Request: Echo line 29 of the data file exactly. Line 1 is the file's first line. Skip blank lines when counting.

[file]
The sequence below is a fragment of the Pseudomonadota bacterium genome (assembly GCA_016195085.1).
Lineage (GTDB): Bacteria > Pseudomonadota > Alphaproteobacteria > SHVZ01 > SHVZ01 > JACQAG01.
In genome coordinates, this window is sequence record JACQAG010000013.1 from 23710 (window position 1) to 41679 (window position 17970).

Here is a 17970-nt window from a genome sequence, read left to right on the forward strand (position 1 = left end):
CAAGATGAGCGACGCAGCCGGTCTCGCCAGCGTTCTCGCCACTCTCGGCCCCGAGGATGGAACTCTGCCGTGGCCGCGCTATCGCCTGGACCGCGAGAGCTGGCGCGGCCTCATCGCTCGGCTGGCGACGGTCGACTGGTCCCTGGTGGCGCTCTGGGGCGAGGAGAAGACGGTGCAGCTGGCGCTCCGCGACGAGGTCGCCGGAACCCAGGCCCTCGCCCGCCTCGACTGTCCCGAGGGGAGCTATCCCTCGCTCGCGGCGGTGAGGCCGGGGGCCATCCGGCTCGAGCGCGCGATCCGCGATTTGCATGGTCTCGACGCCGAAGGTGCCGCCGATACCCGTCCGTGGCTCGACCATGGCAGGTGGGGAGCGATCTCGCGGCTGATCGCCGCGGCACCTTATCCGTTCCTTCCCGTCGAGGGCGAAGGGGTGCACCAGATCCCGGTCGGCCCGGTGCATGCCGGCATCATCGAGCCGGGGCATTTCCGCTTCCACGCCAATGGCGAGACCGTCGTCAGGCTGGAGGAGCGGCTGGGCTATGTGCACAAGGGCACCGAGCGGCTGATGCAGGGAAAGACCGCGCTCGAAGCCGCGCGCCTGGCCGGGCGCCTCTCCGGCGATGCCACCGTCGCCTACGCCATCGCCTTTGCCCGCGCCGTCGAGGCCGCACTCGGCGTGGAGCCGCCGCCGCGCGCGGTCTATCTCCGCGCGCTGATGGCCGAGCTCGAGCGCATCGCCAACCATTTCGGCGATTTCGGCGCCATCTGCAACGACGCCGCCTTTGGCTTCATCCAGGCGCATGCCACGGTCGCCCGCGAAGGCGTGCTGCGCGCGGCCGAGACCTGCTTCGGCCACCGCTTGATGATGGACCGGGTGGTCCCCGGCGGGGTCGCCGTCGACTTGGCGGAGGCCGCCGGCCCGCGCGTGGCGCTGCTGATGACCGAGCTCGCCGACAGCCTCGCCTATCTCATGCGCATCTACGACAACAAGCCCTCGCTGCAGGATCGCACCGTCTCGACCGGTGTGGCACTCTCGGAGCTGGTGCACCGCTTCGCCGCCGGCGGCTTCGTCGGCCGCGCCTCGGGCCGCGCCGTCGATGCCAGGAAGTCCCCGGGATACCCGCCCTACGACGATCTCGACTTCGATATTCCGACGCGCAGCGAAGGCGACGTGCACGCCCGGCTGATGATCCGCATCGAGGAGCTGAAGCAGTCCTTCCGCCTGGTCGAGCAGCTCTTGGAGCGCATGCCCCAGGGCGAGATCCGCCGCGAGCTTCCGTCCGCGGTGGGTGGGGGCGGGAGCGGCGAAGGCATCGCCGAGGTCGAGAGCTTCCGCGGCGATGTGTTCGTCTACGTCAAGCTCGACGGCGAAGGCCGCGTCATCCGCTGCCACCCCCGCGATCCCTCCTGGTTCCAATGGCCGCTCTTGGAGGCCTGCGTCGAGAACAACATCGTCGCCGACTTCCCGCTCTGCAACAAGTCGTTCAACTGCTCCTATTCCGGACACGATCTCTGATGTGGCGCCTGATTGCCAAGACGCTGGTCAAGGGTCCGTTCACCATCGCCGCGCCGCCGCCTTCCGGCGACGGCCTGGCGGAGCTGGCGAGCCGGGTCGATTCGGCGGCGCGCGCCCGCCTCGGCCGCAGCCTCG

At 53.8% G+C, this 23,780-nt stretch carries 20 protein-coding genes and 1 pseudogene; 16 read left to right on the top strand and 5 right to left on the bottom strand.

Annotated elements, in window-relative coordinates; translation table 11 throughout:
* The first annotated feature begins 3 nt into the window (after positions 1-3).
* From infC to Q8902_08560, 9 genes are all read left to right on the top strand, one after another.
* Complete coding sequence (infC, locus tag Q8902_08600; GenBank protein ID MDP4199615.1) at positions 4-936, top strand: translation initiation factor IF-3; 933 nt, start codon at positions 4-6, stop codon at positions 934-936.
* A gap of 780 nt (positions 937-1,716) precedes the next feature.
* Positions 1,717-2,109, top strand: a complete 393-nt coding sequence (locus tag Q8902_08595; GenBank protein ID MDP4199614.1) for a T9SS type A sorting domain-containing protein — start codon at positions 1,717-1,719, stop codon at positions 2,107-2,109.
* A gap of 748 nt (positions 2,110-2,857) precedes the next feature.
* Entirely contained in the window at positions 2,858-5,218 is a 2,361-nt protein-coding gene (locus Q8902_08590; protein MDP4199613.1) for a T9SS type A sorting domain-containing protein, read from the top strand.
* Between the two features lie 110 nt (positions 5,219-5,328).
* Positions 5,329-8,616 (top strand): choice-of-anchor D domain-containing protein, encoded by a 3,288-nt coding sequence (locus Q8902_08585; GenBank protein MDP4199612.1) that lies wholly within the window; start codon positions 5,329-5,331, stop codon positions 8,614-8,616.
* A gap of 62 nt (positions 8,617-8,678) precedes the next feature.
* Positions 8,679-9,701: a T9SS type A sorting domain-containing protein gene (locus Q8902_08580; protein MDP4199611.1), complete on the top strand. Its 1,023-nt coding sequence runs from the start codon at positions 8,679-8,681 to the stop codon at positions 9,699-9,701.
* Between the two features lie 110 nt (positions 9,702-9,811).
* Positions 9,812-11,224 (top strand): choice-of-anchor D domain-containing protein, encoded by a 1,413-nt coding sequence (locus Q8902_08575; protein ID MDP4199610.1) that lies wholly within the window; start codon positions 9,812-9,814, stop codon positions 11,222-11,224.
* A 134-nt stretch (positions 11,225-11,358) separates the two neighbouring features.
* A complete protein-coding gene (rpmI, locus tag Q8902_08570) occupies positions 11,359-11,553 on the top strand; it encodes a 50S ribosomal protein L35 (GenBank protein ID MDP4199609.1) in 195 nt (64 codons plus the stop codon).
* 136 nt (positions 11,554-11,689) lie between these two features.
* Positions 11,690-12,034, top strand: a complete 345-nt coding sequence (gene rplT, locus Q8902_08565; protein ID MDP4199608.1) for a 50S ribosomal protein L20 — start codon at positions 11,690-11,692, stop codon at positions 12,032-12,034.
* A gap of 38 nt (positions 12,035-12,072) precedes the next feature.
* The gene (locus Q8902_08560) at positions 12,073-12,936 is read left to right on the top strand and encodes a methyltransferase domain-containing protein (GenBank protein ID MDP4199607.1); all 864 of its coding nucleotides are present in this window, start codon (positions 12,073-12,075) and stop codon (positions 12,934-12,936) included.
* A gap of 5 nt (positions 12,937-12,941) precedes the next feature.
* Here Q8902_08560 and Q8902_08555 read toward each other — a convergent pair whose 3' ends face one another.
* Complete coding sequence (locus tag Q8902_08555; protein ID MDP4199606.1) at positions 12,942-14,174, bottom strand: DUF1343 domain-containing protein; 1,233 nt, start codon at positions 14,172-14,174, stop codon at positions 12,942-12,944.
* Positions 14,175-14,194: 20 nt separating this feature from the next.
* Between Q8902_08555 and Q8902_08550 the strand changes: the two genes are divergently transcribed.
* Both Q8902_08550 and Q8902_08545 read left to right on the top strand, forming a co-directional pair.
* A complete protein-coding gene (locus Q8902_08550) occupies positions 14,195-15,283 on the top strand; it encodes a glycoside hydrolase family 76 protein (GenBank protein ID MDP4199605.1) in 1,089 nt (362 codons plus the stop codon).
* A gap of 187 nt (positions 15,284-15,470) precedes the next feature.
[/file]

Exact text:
* Complete coding sequence (locus tag Q8902_08555; protein ID MDP4199606.1) at positions 12,942-14,174, bottom strand: DUF1343 domain-containing protein; 1,233 nt, start codon at positions 14,172-14,174, stop codon at positions 12,942-12,944.